Monday, December 8, 2014

Setting: what you think you know

I took a hiatus from my blog this fall--hello again! For my return post, I've got an unusual way of addressing "place" and "setting" in a novel I was blown away by this year--A Man Came Out of a Door in the Mountain by Adrianne Harun.

The novel could be labeled as an example of magical realism, but that would be simplifying it. More so, it takes a concept--Devil's Hopscotch, a sinister version of the familiar childhood game, in which innocents fall prey to Old Scratch himself--to analyze the much more difficult concept of life in a hardscrabble mountain town, where poverty, racism, and despair aren't quite enough to explain the mysterious disappearances of local Native American girls and the tragedies of five local youths: Leo, Bryan, Ursie, Jackie, and Tessa. Leo narrates their tale as the inevitable outcome of the Devil's insidious interventions, but the story is interspersed with small chapters that use local folklore and the wisdoms of Leo's deceased Uncle Lud to weave the book's meta-perspective and challenge the reader's perceptions of the characters and the labels we might apply to them based on their origins.

Random drawing found on Drawception. Love it!
My favorite such chapter is entitled, His Playground. One of the unusual ways in which the novel addresses setting is that Leo never discloses the exact location or name of his Canadian mountain town, and in this chapter, he disabuses the reader of any notion that he or she can fully answer the question, "Where are we?" while also insisting that we're not completely without knowledge of the place. Here's a snippet:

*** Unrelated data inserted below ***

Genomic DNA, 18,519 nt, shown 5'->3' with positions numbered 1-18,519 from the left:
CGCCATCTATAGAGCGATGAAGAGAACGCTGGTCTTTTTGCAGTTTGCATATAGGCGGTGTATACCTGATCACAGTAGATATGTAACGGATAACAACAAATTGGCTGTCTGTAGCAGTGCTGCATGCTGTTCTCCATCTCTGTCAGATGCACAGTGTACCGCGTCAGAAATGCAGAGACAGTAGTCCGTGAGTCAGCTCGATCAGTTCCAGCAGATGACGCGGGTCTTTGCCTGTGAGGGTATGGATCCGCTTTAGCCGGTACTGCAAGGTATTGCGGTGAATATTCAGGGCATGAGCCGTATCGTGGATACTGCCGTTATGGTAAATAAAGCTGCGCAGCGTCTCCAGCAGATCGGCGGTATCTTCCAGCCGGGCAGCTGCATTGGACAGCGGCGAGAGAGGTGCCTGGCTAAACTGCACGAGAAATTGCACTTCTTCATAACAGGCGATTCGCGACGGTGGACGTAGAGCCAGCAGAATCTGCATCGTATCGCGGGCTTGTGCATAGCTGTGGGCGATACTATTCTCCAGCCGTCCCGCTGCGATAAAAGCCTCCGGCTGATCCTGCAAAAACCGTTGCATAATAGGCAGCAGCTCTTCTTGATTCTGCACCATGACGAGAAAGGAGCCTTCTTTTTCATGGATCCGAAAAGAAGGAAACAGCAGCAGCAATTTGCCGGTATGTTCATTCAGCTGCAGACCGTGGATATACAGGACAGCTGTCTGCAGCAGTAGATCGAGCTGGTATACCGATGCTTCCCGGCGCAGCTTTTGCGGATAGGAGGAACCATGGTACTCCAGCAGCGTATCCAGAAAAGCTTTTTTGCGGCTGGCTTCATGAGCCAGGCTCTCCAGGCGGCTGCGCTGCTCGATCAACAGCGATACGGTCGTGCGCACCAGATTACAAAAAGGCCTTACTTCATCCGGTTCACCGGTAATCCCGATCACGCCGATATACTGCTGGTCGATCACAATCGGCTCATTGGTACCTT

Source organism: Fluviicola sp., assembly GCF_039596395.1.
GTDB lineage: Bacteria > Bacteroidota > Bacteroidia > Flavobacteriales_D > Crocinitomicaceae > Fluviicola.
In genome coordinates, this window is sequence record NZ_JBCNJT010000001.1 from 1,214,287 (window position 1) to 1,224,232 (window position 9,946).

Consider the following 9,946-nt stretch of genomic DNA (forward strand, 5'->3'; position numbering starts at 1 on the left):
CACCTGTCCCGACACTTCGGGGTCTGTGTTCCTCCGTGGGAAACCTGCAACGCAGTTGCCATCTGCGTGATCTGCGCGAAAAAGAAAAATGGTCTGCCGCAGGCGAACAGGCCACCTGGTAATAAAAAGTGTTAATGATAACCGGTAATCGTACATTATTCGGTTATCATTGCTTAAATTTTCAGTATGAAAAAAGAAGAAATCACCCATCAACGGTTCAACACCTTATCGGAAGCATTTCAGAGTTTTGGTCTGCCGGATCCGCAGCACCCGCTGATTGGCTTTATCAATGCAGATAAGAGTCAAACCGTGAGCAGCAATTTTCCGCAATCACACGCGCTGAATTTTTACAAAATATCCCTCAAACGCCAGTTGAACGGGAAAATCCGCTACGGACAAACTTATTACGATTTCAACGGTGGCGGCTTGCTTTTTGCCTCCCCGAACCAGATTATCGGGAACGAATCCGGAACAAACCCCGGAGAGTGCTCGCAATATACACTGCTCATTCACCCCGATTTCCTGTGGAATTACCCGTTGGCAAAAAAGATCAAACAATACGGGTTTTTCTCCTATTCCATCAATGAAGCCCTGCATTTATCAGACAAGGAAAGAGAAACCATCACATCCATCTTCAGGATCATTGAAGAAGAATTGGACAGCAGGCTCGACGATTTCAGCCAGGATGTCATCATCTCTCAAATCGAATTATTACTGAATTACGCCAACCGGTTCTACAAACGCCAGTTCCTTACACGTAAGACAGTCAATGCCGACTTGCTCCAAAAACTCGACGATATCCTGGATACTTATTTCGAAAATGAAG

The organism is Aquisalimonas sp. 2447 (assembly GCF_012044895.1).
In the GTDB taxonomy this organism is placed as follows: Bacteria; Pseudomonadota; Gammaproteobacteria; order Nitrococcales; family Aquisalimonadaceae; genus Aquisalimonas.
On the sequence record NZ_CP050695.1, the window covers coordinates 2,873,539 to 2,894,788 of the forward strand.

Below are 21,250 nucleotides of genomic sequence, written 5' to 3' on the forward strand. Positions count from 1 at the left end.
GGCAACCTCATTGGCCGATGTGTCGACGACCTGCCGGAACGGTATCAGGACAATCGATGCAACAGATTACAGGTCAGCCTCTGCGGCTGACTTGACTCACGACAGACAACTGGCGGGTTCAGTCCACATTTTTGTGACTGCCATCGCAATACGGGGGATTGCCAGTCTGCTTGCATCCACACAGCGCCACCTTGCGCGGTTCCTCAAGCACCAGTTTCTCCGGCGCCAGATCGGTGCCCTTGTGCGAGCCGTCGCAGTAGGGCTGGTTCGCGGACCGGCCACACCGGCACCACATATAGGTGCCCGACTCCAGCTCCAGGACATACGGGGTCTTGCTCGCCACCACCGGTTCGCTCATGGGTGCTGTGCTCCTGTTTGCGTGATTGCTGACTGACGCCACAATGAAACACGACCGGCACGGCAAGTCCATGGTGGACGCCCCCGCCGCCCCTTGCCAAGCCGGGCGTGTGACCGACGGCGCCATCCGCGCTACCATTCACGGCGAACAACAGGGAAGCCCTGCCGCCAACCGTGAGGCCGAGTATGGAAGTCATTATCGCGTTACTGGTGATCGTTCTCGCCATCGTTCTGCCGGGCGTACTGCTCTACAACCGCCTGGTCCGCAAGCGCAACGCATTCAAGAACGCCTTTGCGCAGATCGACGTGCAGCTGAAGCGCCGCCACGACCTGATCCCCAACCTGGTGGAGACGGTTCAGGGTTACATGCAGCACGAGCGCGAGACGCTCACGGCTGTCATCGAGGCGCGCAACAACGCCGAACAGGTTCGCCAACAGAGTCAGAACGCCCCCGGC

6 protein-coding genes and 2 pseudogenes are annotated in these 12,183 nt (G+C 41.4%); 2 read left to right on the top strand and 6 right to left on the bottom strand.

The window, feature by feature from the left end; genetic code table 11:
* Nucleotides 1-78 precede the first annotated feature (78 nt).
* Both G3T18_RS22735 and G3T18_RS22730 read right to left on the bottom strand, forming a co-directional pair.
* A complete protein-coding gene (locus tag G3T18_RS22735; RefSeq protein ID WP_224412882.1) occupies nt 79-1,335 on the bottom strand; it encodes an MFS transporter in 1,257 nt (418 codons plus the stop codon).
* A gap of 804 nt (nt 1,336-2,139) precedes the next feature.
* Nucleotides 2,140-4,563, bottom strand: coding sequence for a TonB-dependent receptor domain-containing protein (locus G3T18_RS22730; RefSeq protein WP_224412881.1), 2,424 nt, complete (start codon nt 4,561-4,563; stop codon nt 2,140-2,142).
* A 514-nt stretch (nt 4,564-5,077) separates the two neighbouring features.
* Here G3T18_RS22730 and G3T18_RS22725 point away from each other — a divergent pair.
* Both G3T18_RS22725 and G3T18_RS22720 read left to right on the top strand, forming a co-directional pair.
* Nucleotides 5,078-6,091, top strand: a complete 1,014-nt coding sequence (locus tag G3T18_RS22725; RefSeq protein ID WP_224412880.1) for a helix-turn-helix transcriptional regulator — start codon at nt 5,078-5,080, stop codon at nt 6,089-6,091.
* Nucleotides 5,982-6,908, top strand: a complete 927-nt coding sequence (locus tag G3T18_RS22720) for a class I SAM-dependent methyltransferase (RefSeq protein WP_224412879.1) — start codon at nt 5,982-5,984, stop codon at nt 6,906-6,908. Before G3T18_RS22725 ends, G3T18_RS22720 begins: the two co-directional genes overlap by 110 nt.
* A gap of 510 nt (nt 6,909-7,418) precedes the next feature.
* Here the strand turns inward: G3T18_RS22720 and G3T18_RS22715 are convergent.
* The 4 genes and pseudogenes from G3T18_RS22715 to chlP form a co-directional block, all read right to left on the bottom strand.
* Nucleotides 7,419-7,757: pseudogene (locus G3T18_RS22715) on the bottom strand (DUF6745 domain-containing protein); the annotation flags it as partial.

You know where we are. You do. Even Uncle Lud...declares there's no need to tell you where we are. You've heard of this place. The news was all over it for a while. And they'll be back, Uncle Lud guesses. That's the thing about places like this. People come here to get lost, but all that means is that they want to do whatever they'd like without anyone interfering.... 
If we give the name, if we say, here we are in Canada, in Terrace or Kaslo or Avola, or we tell you that here we are hidden away like a bunch of bush bunnies in Alberta, you'll say, nah, I passed through there on my holidays or my aunt lived near Smithers or my entire band's been here for more generations than your family has years, and that's not the Terrace or Kaslo or the Peace I know. And you'd be right...."
 This accomplishes about a million different things but here are the top 3, I think:
  1. It's a clever way of making the tale feel even more universal and magical.
  2. It points out that the minute we identify a place (especially if we already do happen to know that city, town, or country),we think we know it and will make all kinds of assumptions--even in fiction, and more surprisingly, even if we live there in real life!
  3. It implies that, despite the anonymity Leo offers, we really do know the specific place he speaks of, but we will pretend we don't so we don't have to acknowledge any potential responsibility or complicity.
For Harun's purposes, this is a great way of negotiating specificity and universality and somehow making it all ten times more interesting--it's also a great way of making the setting support a novel with a very complex voice and narrative. Or, as Leo says, "You see, here's a place where a singular story won't suffice, if one ever could."

Quotes from my Kindle version: Adrianne Harun. A Man Came Out of a Door in the Mountain. New York, NY: Penguin Books; 2014.

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